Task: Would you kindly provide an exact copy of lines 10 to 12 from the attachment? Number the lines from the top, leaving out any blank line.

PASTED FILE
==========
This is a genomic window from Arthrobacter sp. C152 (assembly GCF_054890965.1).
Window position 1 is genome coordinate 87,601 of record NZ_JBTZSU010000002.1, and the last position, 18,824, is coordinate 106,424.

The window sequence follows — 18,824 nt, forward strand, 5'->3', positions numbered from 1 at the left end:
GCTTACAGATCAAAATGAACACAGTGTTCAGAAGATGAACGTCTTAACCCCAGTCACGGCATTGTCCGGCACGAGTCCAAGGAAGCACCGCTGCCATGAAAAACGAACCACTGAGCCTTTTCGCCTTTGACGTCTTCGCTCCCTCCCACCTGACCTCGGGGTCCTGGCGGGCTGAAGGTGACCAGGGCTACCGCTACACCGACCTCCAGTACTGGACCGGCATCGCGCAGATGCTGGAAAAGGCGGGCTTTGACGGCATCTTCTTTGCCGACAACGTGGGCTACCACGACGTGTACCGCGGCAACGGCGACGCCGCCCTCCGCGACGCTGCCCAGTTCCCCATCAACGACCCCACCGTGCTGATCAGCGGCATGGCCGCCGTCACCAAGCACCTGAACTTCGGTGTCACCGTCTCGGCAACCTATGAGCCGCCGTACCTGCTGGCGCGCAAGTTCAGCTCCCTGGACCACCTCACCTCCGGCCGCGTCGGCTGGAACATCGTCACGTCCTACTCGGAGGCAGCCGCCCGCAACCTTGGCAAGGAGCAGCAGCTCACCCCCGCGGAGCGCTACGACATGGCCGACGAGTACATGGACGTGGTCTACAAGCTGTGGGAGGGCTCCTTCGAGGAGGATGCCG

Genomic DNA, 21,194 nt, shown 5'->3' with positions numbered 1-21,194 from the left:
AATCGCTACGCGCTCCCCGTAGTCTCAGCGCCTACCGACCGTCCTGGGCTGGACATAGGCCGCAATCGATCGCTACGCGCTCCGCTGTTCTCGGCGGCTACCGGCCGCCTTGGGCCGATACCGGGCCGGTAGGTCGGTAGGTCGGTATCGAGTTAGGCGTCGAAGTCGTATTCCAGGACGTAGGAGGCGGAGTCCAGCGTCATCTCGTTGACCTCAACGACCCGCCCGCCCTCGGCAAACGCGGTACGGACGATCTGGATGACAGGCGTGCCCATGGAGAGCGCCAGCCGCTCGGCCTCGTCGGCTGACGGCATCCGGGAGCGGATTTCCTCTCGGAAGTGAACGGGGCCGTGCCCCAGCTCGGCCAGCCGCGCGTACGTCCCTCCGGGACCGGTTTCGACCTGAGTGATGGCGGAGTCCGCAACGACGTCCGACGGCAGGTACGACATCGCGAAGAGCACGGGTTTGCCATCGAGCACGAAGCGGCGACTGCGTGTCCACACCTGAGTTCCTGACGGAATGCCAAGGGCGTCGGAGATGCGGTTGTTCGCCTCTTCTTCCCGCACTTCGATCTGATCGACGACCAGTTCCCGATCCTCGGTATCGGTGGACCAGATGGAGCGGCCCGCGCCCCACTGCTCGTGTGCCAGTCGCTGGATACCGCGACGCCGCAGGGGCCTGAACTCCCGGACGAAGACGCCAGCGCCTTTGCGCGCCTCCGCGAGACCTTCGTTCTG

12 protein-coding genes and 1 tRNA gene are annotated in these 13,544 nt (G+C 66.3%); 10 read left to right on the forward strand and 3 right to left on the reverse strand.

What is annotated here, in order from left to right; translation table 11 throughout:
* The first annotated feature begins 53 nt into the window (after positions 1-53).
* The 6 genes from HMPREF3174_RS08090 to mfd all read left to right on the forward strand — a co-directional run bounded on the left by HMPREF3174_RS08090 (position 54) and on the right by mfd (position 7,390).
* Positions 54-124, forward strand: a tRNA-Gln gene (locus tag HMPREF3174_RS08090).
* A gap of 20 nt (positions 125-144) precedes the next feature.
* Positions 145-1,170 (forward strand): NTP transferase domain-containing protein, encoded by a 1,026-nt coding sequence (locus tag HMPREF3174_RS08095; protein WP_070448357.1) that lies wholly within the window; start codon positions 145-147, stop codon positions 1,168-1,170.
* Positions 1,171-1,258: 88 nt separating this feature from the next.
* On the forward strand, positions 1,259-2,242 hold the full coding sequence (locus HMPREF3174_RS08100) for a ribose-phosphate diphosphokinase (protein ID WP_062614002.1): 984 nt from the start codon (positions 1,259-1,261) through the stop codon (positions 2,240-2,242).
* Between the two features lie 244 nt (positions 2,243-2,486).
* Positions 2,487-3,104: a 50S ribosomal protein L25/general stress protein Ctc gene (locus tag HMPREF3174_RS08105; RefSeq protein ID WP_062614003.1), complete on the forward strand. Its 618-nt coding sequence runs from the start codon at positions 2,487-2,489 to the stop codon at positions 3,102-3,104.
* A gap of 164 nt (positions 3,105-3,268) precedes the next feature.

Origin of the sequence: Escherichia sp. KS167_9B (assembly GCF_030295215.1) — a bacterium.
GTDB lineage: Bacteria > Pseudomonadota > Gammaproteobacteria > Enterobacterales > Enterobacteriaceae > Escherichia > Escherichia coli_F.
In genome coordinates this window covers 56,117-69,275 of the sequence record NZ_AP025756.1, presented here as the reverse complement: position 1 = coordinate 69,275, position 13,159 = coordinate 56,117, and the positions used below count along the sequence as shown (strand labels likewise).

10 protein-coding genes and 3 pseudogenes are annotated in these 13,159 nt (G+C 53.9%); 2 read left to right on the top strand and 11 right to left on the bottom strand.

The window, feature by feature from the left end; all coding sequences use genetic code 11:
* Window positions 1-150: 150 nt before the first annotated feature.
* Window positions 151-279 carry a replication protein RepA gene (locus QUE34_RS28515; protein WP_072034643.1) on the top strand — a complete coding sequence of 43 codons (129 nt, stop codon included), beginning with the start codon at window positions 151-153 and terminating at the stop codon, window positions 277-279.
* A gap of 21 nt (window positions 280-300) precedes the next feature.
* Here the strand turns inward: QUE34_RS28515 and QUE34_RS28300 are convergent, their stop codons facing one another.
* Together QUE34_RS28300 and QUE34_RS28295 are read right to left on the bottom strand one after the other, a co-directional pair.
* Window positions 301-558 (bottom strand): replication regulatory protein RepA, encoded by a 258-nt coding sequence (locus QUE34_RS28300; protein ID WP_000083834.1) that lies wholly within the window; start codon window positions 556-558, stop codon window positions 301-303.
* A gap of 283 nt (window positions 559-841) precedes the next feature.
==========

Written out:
* The 6 genes from HMPREF3174_RS08090 to mfd all read left to right on the forward strand — a co-directional run bounded on the left by HMPREF3174_RS08090 (position 54) and on the right by mfd (position 7,390).
* Positions 54-124, forward strand: a tRNA-Gln gene (locus tag HMPREF3174_RS08090).
* A gap of 20 nt (positions 125-144) precedes the next feature.